What you need to do
In the excitement of starting a new business, or launching a new product, you may overlook one important step – carrying out searches to see whether there are any similar trade marks out there in the same field that may prevent you using your chosen mark.
Searches can be carried out professionally or you can do it yourself. But if it is a DIY search, it has to be thorough. This involves at least the following:
- Internet searches;
- Trade Marks Register searches; and
- ASIC searches of business and company names.
If there are any other resources that would show competitor activity, such as trade magazines or directories, you should search these as well.
A trade mark registration can be infringed by “deceptively similar” marks used on similar goods or services in different classes. This means that your searches of the Trade Marks Register need to be wider than just checking your exact mark in the exact class. A Headstart trade mark application can double as the trade mark part of your searches.
It is also critical to keep the records of your searches, in case they are needed years from now.
Failure to conduct these searches can have the following serious consequences.
Risk of infringement
Someone else in Australia may be using a similar registered or unregistered trade mark to your mark. If they object to your use and send a letter of demand, or even sue, this may result in any one or more of the following:
- paying compensation to the other side;
- legal costs;
- having to cease sale of the product under that mark;
- disruption to the business – eg diversion of executives from their normal duties;
- reputational damage.
A lack of searches can also come back to bite you years down the track through less obvious legal risks.
Problems defending your trade mark use
You may decide not to seek trade mark registration. You may even have used your mark for several years without problems. But if you did not check whether you were free to use it in the first place, someone with a similar trade mark, who used their mark first, may object. This can happen especially where the two marks were used in geographically separate parts of Australia but now start to overlap.
If the earlier business sues for trade mark infringement, you may try to defend the action using defences in the Trade Marks Act. There are defences involving “good faith” use of your name or the name of your place of business or a description of your product. Alternatively, you may argue that you would have been entitled to register your unregistered mark because of “honest concurrent use”. This refers to the situation where you have used your trade mark honestly at the same time as the other mark over a significant period.
The catch with these defences is that the use must be “honest” or “in good faith”. Many business people would believe that, if they were not aware of the other trader, they were using their mark honestly. However, the Courts have taken a stricter approach. The Federal Court said that:
If a person does not take steps that an honest and reasonable person would take to ascertain the ability to use a trade mark, and has in effect taken a risk, then they are not acting in good faith.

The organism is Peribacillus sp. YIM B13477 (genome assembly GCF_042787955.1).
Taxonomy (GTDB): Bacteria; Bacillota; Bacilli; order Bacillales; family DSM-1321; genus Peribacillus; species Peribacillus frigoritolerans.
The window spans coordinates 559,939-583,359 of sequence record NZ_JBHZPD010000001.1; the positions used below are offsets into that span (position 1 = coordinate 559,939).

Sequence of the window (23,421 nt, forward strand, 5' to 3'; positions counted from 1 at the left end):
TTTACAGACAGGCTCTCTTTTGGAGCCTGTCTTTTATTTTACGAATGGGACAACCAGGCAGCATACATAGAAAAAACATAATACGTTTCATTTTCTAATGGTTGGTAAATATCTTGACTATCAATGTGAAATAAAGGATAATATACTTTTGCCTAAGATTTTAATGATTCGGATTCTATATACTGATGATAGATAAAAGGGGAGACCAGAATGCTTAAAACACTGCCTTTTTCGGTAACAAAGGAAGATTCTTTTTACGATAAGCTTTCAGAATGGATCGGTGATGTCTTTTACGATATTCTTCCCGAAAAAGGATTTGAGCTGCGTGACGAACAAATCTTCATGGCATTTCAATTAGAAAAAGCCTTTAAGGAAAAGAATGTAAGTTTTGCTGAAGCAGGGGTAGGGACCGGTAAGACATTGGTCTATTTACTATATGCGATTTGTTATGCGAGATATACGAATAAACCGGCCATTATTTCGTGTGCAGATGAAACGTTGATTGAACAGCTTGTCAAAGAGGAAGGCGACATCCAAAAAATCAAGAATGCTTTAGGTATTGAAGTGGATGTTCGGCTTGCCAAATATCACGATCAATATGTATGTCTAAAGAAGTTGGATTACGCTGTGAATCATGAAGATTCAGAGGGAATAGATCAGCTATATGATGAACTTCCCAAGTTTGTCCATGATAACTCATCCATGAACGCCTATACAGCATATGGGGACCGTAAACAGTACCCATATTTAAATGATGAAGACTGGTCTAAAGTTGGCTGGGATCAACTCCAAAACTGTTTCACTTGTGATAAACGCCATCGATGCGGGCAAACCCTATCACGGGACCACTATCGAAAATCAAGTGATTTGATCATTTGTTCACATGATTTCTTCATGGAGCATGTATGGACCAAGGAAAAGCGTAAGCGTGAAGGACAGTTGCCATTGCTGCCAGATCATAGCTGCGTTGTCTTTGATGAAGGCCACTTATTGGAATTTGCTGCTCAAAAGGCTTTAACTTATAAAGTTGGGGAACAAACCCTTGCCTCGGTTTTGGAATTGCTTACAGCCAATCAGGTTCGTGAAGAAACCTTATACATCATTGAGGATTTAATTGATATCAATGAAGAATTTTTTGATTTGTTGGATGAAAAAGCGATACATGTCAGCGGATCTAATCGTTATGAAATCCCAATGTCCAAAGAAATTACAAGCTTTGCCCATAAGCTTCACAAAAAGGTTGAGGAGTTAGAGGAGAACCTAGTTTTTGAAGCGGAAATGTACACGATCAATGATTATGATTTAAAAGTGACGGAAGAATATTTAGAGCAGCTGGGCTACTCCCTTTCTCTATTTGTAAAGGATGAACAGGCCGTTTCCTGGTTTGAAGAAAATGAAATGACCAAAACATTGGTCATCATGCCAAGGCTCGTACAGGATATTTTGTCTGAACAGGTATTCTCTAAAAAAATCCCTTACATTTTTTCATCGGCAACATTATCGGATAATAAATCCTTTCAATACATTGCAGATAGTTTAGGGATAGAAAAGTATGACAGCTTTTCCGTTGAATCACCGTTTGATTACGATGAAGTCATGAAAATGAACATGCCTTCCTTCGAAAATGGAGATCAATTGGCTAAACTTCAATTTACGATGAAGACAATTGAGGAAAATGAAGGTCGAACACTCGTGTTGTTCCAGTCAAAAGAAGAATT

In a recent case a business had used its unregistered trade mark for over 10 years in New South Wales before being sued for trade mark infringement by a company based in Victoria. Its defences included:
- good faith use of its own name; and
- that it could register its own mark because of honest concurrent use.
The Judge did not believe the defendant’s director and his wife when they said that were not aware of the prior rival business. But, even if this was true, the Judge considered that an ASIC search of company names without internet searches – which was what the director and his wife claimed happened – was unreasonable and not in good faith. ASIC searches do not retrieve trade marks, trading names and brands. The business was found to have infringed registered trade marks.
Thus, the Courts have made it clear that the requirement of good faith does not only catch fraud or conscious dishonesty, but also catches inadequate searches, like failing to conduct internet searches or Trade Marks Register searches.
Problems with your trade mark application
If you decide to file a trade mark application and it conflicts with a prior mark on the Trade Marks Register (called a citation), your application will be rejected initially. If you cannot prove that you used your trade mark before the filing date of the conflicting mark, another way to try to overcome the citation is honest concurrent use. But it will be difficult to establish this if you cannot give evidence that you undertook reasonable searches.
Conducting thorough searches of the Trade Marks Register, ASIC, the internet and any other relevant sources saves both money and a world of pain if there is some trade mark out there that will conflict with your new trade mark.
I can provide trade mark advice including arranging for and advising on trade mark searches. I can be contacted here.
This article provides general information only, and is not intended as legal advice specific to your circumstances. Please seek the advice of a legal professional or trade marks attorney if you have any particular questions.